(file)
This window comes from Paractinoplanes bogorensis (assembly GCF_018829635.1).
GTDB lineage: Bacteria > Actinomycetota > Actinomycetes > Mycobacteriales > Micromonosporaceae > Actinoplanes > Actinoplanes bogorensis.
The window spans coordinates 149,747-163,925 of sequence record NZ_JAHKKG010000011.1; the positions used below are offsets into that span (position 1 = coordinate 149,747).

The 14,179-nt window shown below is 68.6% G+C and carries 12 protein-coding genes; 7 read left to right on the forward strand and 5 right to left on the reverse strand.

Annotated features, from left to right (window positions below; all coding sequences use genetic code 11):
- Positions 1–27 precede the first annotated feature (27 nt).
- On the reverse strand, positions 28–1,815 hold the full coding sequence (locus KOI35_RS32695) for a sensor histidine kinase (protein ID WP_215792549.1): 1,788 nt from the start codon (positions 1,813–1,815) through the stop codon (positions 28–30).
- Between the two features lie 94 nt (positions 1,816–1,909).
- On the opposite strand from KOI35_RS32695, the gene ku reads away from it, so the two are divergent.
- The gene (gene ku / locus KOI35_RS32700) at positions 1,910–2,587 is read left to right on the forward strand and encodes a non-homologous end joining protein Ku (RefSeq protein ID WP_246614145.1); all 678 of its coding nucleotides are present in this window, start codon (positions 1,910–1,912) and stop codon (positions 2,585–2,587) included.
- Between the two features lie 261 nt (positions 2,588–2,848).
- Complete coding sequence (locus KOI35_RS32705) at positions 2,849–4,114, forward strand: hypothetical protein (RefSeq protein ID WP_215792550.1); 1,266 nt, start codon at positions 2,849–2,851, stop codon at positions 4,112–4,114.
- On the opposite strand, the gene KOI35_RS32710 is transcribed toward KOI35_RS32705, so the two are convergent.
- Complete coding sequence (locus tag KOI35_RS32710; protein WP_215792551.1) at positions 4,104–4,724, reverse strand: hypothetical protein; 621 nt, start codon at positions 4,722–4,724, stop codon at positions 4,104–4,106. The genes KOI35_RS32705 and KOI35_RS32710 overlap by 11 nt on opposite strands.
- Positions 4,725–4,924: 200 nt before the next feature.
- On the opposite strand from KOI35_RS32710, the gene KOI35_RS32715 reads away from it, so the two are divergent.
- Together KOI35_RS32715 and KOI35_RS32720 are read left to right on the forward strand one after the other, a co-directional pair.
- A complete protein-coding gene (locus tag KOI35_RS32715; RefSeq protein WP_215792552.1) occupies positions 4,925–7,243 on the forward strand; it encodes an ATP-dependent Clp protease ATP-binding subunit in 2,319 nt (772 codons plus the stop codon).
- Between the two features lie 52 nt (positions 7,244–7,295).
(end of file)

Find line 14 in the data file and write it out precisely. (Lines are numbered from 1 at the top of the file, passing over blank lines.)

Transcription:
- Complete coding sequence (locus tag KOI35_RS32710; protein WP_215792551.1) at positions 4,104–4,724, reverse strand: hypothetical protein; 621 nt, start codon at positions 4,722–4,724, stop codon at positions 4,104–4,106. The genes KOI35_RS32705 and KOI35_RS32710 overlap by 11 nt on opposite strands.